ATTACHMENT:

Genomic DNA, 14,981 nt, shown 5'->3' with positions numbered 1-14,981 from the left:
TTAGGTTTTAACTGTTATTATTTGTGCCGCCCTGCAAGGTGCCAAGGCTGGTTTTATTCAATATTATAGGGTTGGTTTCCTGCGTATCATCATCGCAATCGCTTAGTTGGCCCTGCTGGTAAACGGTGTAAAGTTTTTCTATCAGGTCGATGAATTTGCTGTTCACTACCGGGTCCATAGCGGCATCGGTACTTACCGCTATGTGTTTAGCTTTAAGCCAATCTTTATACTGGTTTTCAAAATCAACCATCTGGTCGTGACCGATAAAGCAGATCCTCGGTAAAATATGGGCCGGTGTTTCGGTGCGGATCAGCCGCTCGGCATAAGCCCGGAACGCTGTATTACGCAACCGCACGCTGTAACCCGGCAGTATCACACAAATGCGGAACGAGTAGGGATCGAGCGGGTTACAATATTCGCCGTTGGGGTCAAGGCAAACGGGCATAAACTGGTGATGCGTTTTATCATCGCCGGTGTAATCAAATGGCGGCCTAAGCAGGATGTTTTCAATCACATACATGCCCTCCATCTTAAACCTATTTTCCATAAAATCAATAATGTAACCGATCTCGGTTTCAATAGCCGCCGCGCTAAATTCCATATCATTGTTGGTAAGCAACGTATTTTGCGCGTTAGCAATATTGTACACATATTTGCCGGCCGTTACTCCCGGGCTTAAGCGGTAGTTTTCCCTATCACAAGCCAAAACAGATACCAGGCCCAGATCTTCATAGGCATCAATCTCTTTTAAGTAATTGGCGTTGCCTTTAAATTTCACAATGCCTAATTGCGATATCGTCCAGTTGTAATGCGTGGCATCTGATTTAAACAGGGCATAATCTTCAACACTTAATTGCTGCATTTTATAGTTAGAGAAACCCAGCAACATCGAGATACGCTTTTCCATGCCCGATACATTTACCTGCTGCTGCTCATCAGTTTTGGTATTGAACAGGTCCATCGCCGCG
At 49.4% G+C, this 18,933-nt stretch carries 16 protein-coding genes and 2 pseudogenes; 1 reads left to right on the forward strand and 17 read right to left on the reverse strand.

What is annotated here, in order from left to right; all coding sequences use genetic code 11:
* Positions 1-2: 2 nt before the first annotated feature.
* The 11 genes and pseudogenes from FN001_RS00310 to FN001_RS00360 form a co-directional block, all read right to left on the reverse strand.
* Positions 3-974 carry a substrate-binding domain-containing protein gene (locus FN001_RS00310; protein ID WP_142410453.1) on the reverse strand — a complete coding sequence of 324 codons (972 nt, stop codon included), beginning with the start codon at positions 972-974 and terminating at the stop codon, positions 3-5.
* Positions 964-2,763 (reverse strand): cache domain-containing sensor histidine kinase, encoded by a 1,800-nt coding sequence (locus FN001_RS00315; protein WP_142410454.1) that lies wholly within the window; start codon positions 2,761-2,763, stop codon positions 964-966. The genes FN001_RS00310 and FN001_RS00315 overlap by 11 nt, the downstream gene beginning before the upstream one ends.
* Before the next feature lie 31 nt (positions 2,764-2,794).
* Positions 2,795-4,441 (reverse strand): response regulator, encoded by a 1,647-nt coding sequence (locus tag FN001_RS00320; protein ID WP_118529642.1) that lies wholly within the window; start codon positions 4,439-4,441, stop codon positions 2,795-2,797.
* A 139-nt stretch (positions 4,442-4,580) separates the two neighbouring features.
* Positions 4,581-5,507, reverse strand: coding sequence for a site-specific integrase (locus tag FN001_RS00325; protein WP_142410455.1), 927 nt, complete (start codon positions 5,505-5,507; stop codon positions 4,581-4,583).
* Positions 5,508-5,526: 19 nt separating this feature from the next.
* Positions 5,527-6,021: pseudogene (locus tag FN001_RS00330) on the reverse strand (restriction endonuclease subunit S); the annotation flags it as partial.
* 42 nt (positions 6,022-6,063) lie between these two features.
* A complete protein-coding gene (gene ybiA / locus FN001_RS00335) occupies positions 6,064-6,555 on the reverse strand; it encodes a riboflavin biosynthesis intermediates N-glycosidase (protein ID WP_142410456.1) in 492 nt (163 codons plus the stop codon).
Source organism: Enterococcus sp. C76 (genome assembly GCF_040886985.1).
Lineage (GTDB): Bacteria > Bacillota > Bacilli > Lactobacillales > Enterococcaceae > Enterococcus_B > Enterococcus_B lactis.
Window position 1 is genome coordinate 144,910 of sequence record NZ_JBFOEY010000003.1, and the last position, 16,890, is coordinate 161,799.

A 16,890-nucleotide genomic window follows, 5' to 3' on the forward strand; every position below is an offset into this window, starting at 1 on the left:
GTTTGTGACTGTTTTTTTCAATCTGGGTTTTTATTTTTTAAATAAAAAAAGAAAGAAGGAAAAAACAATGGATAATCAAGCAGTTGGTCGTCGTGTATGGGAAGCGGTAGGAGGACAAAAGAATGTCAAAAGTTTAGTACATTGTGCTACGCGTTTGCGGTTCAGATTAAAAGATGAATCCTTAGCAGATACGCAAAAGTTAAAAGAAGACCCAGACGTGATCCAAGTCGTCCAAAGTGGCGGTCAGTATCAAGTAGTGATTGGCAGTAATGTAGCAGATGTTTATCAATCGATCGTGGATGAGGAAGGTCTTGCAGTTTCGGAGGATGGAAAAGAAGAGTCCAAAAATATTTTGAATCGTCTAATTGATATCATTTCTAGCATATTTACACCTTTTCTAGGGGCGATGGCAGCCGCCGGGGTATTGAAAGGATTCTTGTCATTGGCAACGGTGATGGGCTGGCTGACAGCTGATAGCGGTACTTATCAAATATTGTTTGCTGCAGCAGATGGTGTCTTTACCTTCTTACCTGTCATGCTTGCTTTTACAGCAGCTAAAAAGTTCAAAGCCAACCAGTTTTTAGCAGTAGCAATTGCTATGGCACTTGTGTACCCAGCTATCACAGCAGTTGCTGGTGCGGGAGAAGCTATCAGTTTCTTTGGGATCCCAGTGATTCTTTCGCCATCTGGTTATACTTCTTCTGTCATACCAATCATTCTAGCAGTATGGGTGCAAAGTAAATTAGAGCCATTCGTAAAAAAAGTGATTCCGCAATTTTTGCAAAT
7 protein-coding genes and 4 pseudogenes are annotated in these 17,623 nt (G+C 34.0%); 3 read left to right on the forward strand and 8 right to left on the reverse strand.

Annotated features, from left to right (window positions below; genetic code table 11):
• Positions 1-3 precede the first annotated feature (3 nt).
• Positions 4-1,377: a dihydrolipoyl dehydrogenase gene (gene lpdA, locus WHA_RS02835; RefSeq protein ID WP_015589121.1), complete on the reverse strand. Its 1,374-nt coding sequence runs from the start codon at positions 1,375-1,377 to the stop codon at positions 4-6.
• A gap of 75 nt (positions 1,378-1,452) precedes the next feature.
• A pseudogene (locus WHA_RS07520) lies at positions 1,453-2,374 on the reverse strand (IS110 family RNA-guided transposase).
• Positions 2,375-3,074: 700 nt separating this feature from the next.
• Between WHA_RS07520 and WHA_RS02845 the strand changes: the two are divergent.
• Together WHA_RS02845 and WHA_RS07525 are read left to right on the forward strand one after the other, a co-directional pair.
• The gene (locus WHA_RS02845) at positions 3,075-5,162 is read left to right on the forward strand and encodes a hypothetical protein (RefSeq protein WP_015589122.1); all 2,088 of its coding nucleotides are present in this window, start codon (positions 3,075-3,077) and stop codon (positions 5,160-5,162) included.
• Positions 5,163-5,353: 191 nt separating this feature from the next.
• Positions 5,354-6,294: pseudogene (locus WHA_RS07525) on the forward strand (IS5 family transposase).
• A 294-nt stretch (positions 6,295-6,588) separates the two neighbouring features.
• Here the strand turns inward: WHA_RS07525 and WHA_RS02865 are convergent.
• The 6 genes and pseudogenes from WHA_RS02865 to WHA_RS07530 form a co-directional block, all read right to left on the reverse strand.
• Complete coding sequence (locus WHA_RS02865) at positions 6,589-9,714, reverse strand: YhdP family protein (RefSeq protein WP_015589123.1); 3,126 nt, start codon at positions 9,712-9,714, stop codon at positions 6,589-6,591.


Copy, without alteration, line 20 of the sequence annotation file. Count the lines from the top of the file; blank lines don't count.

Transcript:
A 16,890-nucleotide genomic window follows, 5' to 3' on the forward strand; every position below is an offset into this window, starting at 1 on the left: